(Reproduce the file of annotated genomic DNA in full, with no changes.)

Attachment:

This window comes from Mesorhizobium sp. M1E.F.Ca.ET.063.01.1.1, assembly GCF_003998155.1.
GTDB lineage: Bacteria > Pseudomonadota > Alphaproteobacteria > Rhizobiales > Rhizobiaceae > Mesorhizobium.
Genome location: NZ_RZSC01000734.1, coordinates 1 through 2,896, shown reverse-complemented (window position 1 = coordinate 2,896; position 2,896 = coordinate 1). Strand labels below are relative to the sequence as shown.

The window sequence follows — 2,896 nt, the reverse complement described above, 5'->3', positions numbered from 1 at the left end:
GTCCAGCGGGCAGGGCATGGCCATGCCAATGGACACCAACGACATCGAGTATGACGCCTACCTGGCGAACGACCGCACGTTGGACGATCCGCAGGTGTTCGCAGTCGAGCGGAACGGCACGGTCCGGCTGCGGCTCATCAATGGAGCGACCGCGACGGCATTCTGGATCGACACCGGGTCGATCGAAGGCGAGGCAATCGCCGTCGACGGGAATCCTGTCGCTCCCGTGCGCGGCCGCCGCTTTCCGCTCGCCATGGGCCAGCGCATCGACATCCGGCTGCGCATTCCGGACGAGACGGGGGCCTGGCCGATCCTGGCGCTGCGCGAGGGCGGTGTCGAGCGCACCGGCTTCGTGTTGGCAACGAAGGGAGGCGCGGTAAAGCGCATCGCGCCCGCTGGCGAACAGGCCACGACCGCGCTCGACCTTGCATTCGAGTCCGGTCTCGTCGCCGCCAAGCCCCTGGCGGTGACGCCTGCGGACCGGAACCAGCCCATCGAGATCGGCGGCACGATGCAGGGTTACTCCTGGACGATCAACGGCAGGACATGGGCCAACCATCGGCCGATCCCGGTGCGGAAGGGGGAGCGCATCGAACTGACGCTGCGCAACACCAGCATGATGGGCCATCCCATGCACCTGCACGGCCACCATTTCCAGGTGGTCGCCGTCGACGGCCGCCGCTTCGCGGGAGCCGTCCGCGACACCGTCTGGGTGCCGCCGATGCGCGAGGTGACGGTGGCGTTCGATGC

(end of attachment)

This window comes from Mesorhizobium sp. M1E.F.Ca.ET.063.01.1.1, assembly GCF_003998155.1.
GTDB lineage: Bacteria > Pseudomonadota > Alphaproteobacteria > Rhizobiales > Rhizobiaceae > Mesorhizobium.
Genome location: NZ_RZSC01000734.1, coordinates 1 through 2,896, shown reverse-complemented (window position 1 = coordinate 2,896; position 2,896 = coordinate 1). Strand labels below are relative to the sequence as shown.

The window sequence follows — 2,896 nt, the reverse complement described above, 5'->3', positions numbered from 1 at the left end:
GTCCAGCGGGCAGGGCATGGCCATGCCAATGGACACCAACGACATCGAGTATGACGCCTACCTGGCGAACGACCGCACGTTGGACGATCCGCAGGTGTTCGCAGTCGAGCGGAACGGCACGGTCCGGCTGCGGCTCATCAATGGAGCGACCGCGACGGCATTCTGGATCGACACCGGGTCGATCGAAGGCGAGGCAATCGCCGTCGACGGGAATCCTGTCGCTCCCGTGCGCGGCCGCCGCTTTCCGCTCGCCATGGGCCAGCGCATCGACATCCGGCTGCGCATTCCGGACGAGACGGGGGCCTGGCCGATCCTGGCGCTGCGCGAGGGCGGTGTCGAGCGCACCGGCTTCGTGTTGGCAACGAAGGGAGGCGCGGTAAAGCGCATCGCGCCCGCTGGCGAACAGGCCACGACCGCGCTCGACCTTGCATTCGAGTCCGGTCTCGTCGCCGCCAAGCCCCTGGCGGTGACGCCTGCGGACCGGAACCAGCCCATCGAGATCGGCGGCACGATGCAGGGTTACTCCTGGACGATCAACGGCAGGACATGGGCCAACCATCGGCCGATCCCGGTGCGGAAGGGGGAGCGCATCGAACTGACGCTGCGCAACACCAGCATGATGGGCCATCCCATGCACCTGCACGGCCACCATTTCCAGGTGGTCGCCGTCGACGGCCGCCGCTTCGCGGGAGCCGTCCGCGACACCGTCTGGGTGCCGCCGATGCGCGAGGTGACGGTGGCGTTCGATGC